If Sylvia was Ellen’s grandmother, then who raised Ellen? Was she Edward’s daughter or Joyce’s? Ellen was about my age, meaning she would have been born between 1952 and 1954. In 1953, Edward would have been 20 and Joyce 26. But Edward was still a student at the state university in 1953, according to the college newspaper. So it was more likely that Joyce was Ellen’s mother.
This conclusion was borne out when I found Edward Ruskin’s obituary. He passed away in 1976, only 43 years old. His obituary said that his only survivor was his sister, Joyce Hoffman of Long Island. This meant I could turn my attention to Joyce.
In August 1947, the social page of the local newspaper announced that Joyce Ruskin and Joseph Hoffman, son of Albert and Ruth Hoffman, had married and were planning to reside in New York City. In August 1950, the same paper published an announcement that Joyce and Joseph, now living on Long Island, had given birth to a son, whose name was not provided. He would have been one of Morris and Sylvia Ruskin’s two grandchildren.
I failed to find any kind of record verifying that Ellen is Joyce’s second child. But there is a good deal of supporting evidence. One important piece is a legal decision involving the estate of Joseph Hoffman, who died in 1972 at the age of 46. It notes that his children Paul and Ellen were 22 and 18 at the time of his death, and it also mentions his mother Ruth. All of this fits the narrative, but the decision refers to his widow as Florence, not Joyce. My guess is that Joseph and Joyce divorced some years before Joseph’s death.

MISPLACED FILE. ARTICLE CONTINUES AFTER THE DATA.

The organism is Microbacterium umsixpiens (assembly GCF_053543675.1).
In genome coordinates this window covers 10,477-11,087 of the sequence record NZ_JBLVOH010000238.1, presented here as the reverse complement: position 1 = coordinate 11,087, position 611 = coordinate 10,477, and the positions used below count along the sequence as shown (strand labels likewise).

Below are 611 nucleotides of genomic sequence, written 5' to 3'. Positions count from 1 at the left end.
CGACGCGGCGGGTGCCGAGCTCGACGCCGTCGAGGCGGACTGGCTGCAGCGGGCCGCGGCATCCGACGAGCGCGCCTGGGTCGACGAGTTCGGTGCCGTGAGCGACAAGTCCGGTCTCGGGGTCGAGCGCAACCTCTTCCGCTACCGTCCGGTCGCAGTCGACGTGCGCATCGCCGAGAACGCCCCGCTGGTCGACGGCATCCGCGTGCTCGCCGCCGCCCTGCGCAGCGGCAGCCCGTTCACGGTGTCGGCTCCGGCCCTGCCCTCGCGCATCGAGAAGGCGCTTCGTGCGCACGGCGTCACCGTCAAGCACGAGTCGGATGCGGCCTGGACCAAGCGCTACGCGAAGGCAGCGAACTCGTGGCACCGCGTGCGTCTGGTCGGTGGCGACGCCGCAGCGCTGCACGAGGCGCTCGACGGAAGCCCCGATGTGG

My ensuing searches for Ellen Hoffman gave me an outline of her adult life. Ellen married Edward Tisch in December 1974. Their daughter Sarah was born in 1978. At some point, Ellen moved to Indiana, and Ellen and Edward divorced. In 1986, Ellen Tisch married Mark Mayer. They divorced in 1988 and Ellen reverted to her birth surname, Hoffman. Ellen Hoffman married Robert Harnick in April 2003. Robert passed away in 2008 at the age of 56. From what I can tell, Ellen has not married again. She is about 61 years old.
Ellen does not have a social media presence, at least not one that she shares with the public. But her daughter Sarah does. She posted this photo of Ellen (seated at right) on her old MySpace site. I have to admit, Ellen does look familiar. I didn’t think I would recognize her without the popsicle stains on her T-shirt.
I don’t know Ellen’s occupation, but I do know that she is — or was — a songwriter and singer (a video of her performing one of her songs is posted on YouTube). Ellen used a stage name derived from her first and middle names. I have not found any references to performances by Ellen beyond 2011, so I’m not sure she is still playing. It may be that she has enough on her plate, looking after her mother Joyce (who now lives in the same Indiana city) and being a grandmother to Sarah’s three-year-old son.